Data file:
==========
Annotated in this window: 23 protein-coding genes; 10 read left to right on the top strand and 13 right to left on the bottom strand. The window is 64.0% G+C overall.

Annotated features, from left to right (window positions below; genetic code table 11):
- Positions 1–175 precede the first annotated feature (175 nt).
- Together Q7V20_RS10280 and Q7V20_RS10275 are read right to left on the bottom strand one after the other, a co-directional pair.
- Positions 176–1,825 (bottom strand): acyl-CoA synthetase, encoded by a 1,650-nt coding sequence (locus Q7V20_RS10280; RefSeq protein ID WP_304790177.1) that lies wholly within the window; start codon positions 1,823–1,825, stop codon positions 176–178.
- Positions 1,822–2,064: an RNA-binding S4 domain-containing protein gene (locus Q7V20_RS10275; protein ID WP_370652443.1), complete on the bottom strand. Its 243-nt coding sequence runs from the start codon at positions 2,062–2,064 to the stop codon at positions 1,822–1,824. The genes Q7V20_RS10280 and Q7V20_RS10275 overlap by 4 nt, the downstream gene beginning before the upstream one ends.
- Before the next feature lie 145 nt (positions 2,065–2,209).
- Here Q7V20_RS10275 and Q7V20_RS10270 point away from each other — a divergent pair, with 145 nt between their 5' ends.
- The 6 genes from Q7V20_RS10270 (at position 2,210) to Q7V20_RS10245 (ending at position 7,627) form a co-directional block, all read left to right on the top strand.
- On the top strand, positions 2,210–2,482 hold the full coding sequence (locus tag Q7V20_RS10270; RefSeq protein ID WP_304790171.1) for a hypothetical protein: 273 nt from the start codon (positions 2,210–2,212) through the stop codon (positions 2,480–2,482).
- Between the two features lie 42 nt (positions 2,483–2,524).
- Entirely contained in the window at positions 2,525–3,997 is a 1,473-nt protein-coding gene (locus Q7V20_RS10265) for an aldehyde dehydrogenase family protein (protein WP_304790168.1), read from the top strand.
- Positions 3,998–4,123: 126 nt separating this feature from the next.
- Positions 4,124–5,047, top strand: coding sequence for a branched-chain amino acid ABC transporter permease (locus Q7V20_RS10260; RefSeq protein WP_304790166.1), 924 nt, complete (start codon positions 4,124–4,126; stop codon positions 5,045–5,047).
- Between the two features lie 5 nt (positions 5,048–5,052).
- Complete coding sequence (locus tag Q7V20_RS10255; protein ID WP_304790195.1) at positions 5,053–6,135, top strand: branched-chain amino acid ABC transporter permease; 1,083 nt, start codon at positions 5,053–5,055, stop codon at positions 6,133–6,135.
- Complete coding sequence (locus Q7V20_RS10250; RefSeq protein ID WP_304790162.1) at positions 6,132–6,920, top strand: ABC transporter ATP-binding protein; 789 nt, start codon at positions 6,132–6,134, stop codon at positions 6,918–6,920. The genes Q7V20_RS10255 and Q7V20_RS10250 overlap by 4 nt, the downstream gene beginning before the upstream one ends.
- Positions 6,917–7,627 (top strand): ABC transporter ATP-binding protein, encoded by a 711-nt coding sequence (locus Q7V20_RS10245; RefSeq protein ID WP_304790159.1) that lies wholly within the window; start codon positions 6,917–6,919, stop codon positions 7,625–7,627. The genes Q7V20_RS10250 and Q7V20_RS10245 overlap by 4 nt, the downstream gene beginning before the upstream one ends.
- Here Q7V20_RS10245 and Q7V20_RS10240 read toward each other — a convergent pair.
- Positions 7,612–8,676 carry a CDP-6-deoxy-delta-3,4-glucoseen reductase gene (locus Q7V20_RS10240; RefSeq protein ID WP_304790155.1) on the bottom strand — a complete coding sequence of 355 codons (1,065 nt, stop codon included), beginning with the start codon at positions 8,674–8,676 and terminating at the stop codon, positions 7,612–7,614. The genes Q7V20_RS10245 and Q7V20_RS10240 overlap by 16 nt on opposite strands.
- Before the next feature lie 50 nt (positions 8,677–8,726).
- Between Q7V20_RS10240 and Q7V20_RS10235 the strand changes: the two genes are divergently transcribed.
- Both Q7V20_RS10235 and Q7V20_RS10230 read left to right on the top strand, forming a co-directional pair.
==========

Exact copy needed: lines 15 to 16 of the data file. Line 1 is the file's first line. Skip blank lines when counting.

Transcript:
- Between the two features lie 5 nt (positions 5,048–5,052).
- Complete coding sequence (locus tag Q7V20_RS10255; protein ID WP_304790195.1) at positions 5,053–6,135, top strand: branched-chain amino acid ABC transporter permease; 1,083 nt, start codon at positions 5,053–5,055, stop codon at positions 6,133–6,135.